Little has been found dating from the early Iron Age (the last 500 years BC). The dead were cremated, and their graves contain few burial goods. During the first four centuries AD the people of Norway were in contact with Roman-occupied Gaul. About 70 Roman bronze cauldrons, often used as burial urns, have been found. Contact with the civilised countries farther south brought a knowledge of runes; the oldest known Norwegian runic inscription dates from the 3rd century.
Around the year 1000 A.D., two centuries of Viking raids to southern and western areas of Europe tapered off following the adoption of Christianity. Norway then expanded its overseas territories to parts of Great Britain, Ireland, the Faroe Islands, Iceland, and Greenland. Norwegian power peaked in 1265 before competition from the Hanseatic League and the spread of the Black Death weakened the country. In 1397, Norway became part of the Kalmar Union with Denmark and Sweden. The Union lasted until Sweden left in 1523. The remaining union with Denmark lasted nearly three centuries. In 1814, Norwegians adopted a constitution before being forced into a personal union with Sweden. In 1905, Norway ended the union, confirmed in a referendum, ending over 500 years of monarchs residing outside the country. In the same year, the country confirmed the election of its own king. Despite its declaration of neutrality in World War II, Norway was occupied for 5 years by forces of Nazi Germany. In 1949 it abandoned neutrality, becoming a founding member of NATO. Discovery of oil in adjacent waters in the late 1960s boosted Norway’s economic fortunes.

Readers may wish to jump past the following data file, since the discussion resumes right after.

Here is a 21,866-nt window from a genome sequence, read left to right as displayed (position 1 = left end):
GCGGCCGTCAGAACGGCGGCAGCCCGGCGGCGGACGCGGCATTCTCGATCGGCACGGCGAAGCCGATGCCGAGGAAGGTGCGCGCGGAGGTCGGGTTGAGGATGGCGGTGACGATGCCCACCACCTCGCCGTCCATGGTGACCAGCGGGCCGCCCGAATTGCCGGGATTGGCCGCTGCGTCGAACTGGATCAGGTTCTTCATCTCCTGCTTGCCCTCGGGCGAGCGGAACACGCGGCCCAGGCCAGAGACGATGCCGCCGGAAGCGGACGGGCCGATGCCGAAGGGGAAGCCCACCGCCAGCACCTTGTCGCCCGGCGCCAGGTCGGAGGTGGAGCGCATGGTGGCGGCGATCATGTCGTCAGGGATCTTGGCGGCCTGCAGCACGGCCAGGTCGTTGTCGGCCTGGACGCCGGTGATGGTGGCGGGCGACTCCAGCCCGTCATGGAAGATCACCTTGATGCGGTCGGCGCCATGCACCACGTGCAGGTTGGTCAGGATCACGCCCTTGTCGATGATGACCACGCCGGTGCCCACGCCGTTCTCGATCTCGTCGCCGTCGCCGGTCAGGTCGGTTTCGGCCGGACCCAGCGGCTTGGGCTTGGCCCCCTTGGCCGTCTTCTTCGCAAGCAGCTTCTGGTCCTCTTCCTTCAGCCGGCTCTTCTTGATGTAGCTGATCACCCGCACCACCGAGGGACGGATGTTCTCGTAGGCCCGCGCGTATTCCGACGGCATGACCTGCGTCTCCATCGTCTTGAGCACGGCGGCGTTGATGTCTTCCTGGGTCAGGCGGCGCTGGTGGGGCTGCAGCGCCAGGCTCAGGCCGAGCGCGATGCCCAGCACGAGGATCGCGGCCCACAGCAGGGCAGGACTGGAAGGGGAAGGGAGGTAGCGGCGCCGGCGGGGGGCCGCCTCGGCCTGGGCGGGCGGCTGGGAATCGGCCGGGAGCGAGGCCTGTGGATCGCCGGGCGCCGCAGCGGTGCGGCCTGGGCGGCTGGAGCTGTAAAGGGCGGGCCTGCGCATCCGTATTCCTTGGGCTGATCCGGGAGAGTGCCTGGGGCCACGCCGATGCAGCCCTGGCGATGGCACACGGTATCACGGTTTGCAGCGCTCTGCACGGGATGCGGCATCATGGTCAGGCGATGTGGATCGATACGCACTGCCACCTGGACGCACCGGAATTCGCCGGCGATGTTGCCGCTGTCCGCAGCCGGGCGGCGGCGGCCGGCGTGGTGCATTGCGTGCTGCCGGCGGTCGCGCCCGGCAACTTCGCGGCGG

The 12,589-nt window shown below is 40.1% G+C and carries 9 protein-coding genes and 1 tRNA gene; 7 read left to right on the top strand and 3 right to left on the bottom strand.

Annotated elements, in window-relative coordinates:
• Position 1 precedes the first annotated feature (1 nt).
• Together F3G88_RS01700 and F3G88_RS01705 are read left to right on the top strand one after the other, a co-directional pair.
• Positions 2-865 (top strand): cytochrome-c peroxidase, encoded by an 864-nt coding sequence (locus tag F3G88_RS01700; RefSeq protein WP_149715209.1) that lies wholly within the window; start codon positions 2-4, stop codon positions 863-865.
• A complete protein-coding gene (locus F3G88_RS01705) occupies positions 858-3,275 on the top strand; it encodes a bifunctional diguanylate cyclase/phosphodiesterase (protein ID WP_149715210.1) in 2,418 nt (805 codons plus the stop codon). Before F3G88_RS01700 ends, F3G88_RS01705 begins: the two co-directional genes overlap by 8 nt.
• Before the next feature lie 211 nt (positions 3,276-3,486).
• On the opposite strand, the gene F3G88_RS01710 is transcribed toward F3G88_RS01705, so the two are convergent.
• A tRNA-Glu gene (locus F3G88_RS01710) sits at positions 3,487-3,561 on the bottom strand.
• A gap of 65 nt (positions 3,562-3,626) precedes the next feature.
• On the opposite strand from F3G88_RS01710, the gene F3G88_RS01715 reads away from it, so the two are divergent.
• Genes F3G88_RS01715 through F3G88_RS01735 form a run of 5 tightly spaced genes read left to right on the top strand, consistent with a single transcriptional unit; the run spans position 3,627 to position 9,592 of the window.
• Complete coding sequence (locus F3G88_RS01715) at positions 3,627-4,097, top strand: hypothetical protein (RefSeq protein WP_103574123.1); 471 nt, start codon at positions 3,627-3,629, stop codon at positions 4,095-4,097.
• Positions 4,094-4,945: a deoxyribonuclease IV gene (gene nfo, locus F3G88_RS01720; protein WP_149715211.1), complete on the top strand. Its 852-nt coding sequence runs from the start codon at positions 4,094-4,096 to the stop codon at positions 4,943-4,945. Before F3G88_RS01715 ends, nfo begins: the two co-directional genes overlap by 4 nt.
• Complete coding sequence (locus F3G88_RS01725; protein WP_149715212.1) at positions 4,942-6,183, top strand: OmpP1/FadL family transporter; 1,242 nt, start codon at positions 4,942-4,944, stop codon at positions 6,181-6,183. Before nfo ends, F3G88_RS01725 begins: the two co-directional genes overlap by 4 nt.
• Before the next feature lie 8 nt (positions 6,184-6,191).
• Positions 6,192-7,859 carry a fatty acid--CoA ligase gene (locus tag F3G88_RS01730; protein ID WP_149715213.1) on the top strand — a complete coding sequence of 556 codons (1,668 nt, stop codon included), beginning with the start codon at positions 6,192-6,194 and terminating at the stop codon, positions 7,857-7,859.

Norway comprises the western part of Scandinavia in Northern Europe. The rugged coastline, broken by huge fjords and thousands of islands, stretches 25,000 kilometres (16,000 mi) and 83,000 kilometres (52,000 mi) and include fjords and islands. Norway shares a 1,619-kilometre (1,006 mi) land border with Sweden, 727 kilometres (452 mi) with Finland, and 196 kilometres (122 mi) with Russia to the east. To the north, west and south, Norway is bordered by the Barents Sea, the Norwegian Sea, the North Sea, and Skagerrak.